The National Cholesterol Education Program Adult Treatment Panel (NCEP ATP) III guidelines on the management of hypercholesterolemia1 were published more than a decade ago, with a white paper update in 2004. The ATP IV guidelines, due out soon, will translate for us the advances in science and clinical evidence that, as I see things, should already be changing the way we treat our patients.
In the meantime, I worked with an expert group of physicians to develop a set of actionable recommendations for the ATP update. Following is a 10-point summary of those recommendations, written to specifically address primary care practice. They are, by design, as straightforward as possible to make implementation easier in the clinic.
Recommendation #1: Assess risk more accurately.
• The Framingham Risk Score for hard coronary heart disease (CHD) is the global risk measure in ATP III.
• A powerful tool, but limits inputs (traditional risk factors only), outputs (nonfatal MI and CHD death only), and time span (10 years only)
• Underestimates risk in many patients, particularly women
• Ignores factors like kidney disease and a family history of CHD
• Risk scoring does not include stroke, known to be preventable by statins
• Most adults with first MI were not ATP III candidates for statins
» Two common alternatives (more comprehensive, but still imperfect):
• Both address more comprehensive end-points, including stroke
• Reynolds risk: adds C-reactive protein (CRP) level and parental history of premature MI to Framingham traditional risk factors
• Framingham global cardiovascular disease (CVD) risk: uses lab or clinical inputs; easy estimation using bedside point system; gives “heart age”
• Expect updated risk calculators in the near future
• Providers in a busy primary care clinic may not always calculate a risk score
» The CHD risk equivalent allows a provider to quickly classify risk:
• CHD risk equivalent: ≥20% 10-yr risk of MI or death from CHD
• Diabetes mellitus (DM) is a CHD risk equivalent in ATP III
• We recommend stage ≥2 chronic kidney disease as a CHD risk equivalent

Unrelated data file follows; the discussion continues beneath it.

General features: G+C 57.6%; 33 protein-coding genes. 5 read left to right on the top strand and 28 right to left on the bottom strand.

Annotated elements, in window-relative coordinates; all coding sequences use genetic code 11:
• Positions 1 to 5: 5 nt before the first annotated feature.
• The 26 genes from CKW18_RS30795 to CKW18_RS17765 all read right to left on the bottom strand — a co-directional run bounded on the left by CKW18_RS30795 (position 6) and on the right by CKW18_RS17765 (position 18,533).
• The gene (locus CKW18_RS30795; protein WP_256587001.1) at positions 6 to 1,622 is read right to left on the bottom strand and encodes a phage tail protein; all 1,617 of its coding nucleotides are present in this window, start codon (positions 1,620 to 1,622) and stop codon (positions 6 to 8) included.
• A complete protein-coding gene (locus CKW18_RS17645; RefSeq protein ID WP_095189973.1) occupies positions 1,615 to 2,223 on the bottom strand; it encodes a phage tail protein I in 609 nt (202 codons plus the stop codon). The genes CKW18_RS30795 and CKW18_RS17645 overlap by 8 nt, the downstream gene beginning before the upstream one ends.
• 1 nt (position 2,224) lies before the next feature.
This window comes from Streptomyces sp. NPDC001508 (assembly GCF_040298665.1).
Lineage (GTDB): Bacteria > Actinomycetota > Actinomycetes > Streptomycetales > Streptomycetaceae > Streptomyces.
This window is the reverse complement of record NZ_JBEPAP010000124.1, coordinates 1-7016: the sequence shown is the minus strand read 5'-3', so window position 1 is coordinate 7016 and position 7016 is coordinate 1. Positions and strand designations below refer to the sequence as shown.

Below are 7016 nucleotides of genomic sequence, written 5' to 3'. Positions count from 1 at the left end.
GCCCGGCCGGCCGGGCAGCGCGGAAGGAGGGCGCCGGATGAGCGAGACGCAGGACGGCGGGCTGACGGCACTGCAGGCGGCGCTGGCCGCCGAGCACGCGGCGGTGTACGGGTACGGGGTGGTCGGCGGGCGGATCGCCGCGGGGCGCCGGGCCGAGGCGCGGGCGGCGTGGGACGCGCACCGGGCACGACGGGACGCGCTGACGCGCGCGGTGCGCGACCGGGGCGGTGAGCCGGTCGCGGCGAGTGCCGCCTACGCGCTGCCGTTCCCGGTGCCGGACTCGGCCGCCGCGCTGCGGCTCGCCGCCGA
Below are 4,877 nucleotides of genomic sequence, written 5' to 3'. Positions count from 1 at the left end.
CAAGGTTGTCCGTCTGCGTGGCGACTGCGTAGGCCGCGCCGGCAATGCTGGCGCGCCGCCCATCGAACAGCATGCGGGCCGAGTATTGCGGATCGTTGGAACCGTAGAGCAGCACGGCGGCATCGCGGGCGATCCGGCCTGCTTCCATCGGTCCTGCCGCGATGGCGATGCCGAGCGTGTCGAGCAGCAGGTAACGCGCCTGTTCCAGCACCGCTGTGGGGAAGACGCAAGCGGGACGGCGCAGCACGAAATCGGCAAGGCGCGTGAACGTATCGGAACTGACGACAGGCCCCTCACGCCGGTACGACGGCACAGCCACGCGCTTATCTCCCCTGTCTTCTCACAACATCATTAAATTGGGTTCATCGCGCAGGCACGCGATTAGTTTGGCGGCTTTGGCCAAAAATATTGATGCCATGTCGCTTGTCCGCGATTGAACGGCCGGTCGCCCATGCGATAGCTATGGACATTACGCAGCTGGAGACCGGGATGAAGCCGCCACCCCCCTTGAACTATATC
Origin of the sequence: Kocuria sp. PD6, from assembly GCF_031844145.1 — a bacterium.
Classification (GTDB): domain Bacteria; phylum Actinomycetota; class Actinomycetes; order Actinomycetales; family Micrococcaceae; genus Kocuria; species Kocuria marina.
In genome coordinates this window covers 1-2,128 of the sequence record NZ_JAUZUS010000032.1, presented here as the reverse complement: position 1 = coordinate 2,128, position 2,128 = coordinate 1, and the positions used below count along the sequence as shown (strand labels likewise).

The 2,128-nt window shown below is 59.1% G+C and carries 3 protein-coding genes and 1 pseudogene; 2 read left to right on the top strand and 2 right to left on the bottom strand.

• Other factors modify risk (eg, age, disease duration), so a young patient with newly diagnosed diabetes may be a common exception to the CHD risk equivalent rule
» Lifetime risk is also a quick way to classify risk
• A viable conceptual framework for patients estimated to carry low-to- intermediate 10-yr risk
• High lifetime risk: ≥39% lifetime chance of developing CVD
• Roughly equivalent to reaching age 50 with 1 major risk factor
• Risk scores yield point estimates; in reality, there is a 95% CI around this estimate, which highlights the uncertainty of risk estimation by these tools alone. When more precise risk estimation is needed, consider referral for noninvasive atherosclerosis imaging, such as coronary artery calcium scanning, especially for patients with family histories of CHD or metabolic syndrome.
Recommendation #2: Simplify the starting algorithm.
• Current starting algorithm: Risk assessment → Baseline LDL-C → LDL-C goal
» LDL-C cut-points for lifestyle changes and drugs are different, which is confusing
» Baseline LDL-C is a “middle man”
• However, per ATP III, “When persons with low LDL-C have the same absolute risk (because of other risk factors) as those with high LDL-C, the same absolute benefit is attained for a given mg/dL lowering of LDL-C.”
• Our suggested simplified starting algorithm: Risk assessment → Therapy
» More evidence-based, easier to follow, and in line with ATP III logic above
» Focus on healthy lifestyle is important for all; don’t need LDL-C cut-points
» Low short-term and lifetime-risk patients: focus on AHA ideal CV health
» High short-term risk (CHD risk equivalent): potent statin therapy typically
» Then there are those in the middle (ie, patients with CV risk factors)
» Many high-lifetime risk patients benefit from statin therapy, which should be discussed
• Five Ps to consider when discussing a statin:
• Preference: What does the patient prefer?
• Precision: Need further testing for more precise risk stratification?
• Participation: Is the patient motivated to improve lifestyle habits?
• Potency: What statin potency will likely be required?
• Price: Can the patient afford the drug, and do the benefits likely outweigh the risks?